I am doing research on a new method of optimizing sequence alignment process (Needleman - Wunsch algorithm) but the idea would only work with sequences that have the same length. I am wondering if that will have any real-life utility. Specifically, how often do we have those situations where we are aligning same-length sequences (or at least sub-sequences) and what are those situations?
I see ... the application is if two genes had the same number of indels* at different homologous positions within the gene. This happens but equally one gene might have an indel and another gene might lack it, in which case these genes would be different lengths.
So just to reiterate your method would find genes with an identical number of indels at different homologous positions in a gene. Its application is protein modelling. This is because indels cause a large change in the entropy of a protein, so even if these two genes had identical sequence (barring the indels obviously) they would be structurally different.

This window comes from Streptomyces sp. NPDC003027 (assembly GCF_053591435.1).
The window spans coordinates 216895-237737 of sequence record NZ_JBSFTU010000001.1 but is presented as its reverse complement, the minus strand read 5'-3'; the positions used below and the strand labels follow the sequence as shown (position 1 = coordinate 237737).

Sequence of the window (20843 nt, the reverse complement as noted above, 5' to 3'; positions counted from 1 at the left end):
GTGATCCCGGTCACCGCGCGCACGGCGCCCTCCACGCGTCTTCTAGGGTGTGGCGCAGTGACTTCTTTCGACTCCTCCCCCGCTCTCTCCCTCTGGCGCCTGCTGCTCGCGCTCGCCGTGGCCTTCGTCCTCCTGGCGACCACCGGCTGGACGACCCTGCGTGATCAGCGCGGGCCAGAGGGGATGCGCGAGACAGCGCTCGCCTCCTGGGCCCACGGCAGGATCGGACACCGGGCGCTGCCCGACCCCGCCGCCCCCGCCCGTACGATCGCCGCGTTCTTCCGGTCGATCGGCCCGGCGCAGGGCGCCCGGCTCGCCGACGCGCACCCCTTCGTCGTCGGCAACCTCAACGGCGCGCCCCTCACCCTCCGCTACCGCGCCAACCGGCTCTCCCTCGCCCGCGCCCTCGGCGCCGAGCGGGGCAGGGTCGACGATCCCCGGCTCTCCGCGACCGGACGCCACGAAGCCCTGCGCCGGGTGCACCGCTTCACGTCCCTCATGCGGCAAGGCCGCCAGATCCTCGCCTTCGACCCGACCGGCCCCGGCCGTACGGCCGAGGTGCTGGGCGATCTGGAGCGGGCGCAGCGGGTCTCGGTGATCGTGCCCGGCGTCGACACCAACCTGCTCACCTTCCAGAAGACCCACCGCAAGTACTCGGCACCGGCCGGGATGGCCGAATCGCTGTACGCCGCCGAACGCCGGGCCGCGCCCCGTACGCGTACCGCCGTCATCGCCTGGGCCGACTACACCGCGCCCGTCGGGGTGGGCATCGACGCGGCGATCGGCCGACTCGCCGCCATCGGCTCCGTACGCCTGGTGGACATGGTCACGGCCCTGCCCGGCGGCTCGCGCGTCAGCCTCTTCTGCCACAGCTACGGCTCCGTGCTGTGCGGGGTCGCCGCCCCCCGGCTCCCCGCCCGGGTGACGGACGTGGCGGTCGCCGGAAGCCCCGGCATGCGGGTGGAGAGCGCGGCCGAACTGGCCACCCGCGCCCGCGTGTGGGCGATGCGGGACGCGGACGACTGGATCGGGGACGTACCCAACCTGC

Beyond this however the application is limited because apart from the known changes to protein structure, little is understood about quantifying the function of indels. Certainly in phylogenetics we specifically avoid them, because we struggle to fit them into a known model.
*, indel = insertion deletion event. In a protein they occur in triplets.
My 2 cents: Sequence alignment is a well studied problem in bioinformatics with some great existing methods that do handle uneven length sequences (i.e. indels). With tons of genomic data the trend these days is towards faster methods with more heuristics like pseudo-alignment or k-mer based approaches rather than theoretically optimal but slow and unscalable approaches like Needleman Wunsch. There might be some niche applications on DNA motifs or short peptide analyses but I think these are quite limited.